Brain Hemorrhage

Dr. Nabi Darya Vali (AIIMS)MBBS

November 28, 2018

March 06, 2020

Brain Hemorrhage
Brain Hemorrhage

What is brain haemorrhage?

Brain haemorrhage is a condition characterised by bleeding that occurs in and around the brain mainly caused due to bursting of a blood vessel in the brain. It is also called brain bleed.

Brain haemorrhage can increase the pressure in the brain, reduce the oxygen level and thus kill brain cells. Symptoms of brain haemorrhage require immediate medical attention.

Depending upon the site, there are four types of brain haemorrhages:

  • Epidural haemorrhage
  • Subdural haemorrhage
  • Subarachnoid haemorrhage
  • Intracerebral haemorrhage

What are its main signs and symptoms?

When there is bleeding within the brain, there is no headache since brain cells cannot register the disturbance. However, when the bleeding is within the meninges (the coverings of brain), severe headache is the most common symptom.

Other symptoms include

What are its main causes?

Brain haemorrhage may occur due to many reasons:

Increased blood pressure is the most common cause of brain haemorrhage. It damages the cerebral vessels leading to accumulation of blood which leads to stroke. It accounts for 13% of strokes.

When blood due to injury irritates the tissues, it causes swelling. This is called cerebral oedema. The pooled blood forms a haematoma which increases the pressure on the nearby brain tissue and reduces oxygen supply to the brain cells. This, in turn, leads to death of brain cells.

How is it diagnosed and treated?

On the basis of the symptoms, the doctor may ask for an MRI or CT scan to locate the site of haemorrhage. Other tests include:

  • Angiogram- a dye is inserted in the brain artery to look for the exact site of leakage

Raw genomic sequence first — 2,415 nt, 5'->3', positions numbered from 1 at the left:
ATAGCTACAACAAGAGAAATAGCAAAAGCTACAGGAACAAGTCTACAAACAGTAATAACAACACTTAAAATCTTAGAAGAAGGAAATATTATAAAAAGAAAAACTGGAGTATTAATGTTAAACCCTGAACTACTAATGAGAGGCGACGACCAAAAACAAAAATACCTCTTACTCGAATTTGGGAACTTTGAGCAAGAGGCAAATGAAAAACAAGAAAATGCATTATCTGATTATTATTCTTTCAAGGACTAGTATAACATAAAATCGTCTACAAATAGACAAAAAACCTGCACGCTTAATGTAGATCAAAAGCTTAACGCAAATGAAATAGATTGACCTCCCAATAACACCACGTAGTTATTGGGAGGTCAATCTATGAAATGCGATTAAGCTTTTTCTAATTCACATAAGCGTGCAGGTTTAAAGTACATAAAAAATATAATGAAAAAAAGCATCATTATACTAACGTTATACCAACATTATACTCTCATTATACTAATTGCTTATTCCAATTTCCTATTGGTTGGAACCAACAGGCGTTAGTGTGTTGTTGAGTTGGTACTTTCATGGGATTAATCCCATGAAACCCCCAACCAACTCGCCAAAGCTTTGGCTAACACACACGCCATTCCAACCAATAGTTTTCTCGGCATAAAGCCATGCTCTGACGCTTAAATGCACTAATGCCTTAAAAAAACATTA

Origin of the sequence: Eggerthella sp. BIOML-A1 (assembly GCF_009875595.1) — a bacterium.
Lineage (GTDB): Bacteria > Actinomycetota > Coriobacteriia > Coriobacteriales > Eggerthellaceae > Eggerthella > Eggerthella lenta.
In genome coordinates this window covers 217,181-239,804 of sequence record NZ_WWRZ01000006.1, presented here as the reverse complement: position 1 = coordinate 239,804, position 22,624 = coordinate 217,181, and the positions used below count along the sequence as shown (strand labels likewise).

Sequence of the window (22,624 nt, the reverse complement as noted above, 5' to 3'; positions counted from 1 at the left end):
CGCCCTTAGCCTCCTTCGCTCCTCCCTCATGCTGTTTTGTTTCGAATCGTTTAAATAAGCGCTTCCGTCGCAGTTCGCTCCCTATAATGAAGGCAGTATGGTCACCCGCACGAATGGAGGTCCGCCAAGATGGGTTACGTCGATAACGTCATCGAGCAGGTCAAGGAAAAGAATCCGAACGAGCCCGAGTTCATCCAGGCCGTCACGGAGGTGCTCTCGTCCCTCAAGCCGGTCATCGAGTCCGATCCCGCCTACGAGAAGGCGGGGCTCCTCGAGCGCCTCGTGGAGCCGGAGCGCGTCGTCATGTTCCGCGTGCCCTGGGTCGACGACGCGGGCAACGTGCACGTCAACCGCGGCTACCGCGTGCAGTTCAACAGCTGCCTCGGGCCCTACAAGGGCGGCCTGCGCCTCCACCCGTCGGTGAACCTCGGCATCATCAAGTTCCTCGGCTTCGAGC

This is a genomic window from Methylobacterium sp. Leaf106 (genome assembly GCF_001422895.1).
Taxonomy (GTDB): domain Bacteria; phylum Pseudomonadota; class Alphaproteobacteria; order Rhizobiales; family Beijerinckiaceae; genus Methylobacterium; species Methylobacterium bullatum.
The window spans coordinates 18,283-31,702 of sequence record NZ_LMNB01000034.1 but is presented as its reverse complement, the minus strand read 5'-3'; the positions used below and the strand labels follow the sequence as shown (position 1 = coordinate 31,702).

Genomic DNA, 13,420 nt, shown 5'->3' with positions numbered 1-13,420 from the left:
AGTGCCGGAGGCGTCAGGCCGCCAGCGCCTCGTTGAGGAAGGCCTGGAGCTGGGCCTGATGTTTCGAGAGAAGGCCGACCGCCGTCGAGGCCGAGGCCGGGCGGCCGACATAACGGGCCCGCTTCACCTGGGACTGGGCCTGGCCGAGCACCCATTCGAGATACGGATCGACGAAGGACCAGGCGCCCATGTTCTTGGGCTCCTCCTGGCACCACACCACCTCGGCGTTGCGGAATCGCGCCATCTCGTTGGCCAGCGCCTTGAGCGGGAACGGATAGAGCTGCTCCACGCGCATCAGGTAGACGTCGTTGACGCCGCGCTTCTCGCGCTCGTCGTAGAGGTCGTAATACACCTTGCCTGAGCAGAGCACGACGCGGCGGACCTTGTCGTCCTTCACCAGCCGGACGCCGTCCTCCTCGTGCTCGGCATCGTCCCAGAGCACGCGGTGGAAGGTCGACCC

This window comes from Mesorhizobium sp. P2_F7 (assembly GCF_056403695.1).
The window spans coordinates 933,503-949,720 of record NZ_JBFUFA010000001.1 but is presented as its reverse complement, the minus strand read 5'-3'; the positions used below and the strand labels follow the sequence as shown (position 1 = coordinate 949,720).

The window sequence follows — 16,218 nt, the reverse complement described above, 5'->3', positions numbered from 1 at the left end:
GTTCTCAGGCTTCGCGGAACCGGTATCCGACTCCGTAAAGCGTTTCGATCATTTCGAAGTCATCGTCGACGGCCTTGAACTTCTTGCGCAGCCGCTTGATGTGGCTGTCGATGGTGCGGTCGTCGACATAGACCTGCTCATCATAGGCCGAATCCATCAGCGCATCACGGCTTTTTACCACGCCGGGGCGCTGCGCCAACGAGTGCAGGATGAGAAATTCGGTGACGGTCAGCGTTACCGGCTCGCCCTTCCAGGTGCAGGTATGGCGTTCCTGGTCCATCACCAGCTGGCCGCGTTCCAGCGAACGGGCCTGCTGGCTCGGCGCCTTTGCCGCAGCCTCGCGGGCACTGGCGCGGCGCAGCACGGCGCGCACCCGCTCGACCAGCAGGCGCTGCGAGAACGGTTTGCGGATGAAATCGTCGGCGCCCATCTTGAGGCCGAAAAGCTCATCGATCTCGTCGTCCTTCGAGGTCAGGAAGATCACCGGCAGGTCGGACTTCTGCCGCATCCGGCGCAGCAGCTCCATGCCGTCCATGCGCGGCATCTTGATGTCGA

• Computed tomography angiography
  • Cerebrospinal fluid examination
  • Lumbar puncture

Close monitoring of the patient is crucial in the initial few hours till the condition completely stabilizes. Stabilization of blood pressure and breathing is the first step, closely followed by the decision to perform surgery, if needed.

A BrainPath surgery is a novel method and causes less scarring and rapid recovery as compared to traditional surgery.

The blood surrounding the brain is drained out to relieve the pressure.

Medicines are used to control blood pressure, seizures and headaches. Correcting the underlying cause is important while managing symptoms of a haemorrhage.

Response to treatment varies depending upon the extent and site of haemorrhage.

Sometimes, death may occur in spite of prompt medical attention.

Overall, the prognosis is not specific. Many patients survive well, while some do not if the bleeding is in certain areas of the brain or is massive. Some may survive with persistent or prolonged weakness, sensory problems, seizures, headaches or memory problems.



References

  1. Headway: the brain injury association. Brain haemorrhage. Office of the Scottish Regulator. [internet].
  2. Stroke Association. Bleeding in the brain: haemorrhagic stroke. England and Wales. [internet].
  3. National Health Service [Internet]. UK; Subarachnoid haemorrhage
  4. Center for Disease Control and Prevention [internet], Atlanta (GA): US Department of Health and Human Services; Types of Stroke
  5. Clinical Trials. Analgesia-first Minimal Sedation for Spontaneous Intracerebral Hemorrhage Early Antihypertensive Treatment. U.S. National Library of Medicine. [internet].

Medicines for Brain Hemorrhage

Medicines listed below are available for Brain Hemorrhage. Please note that you should not take any medicines without doctor consultation. Taking any medicine without doctor's consultation can cause serious problems.

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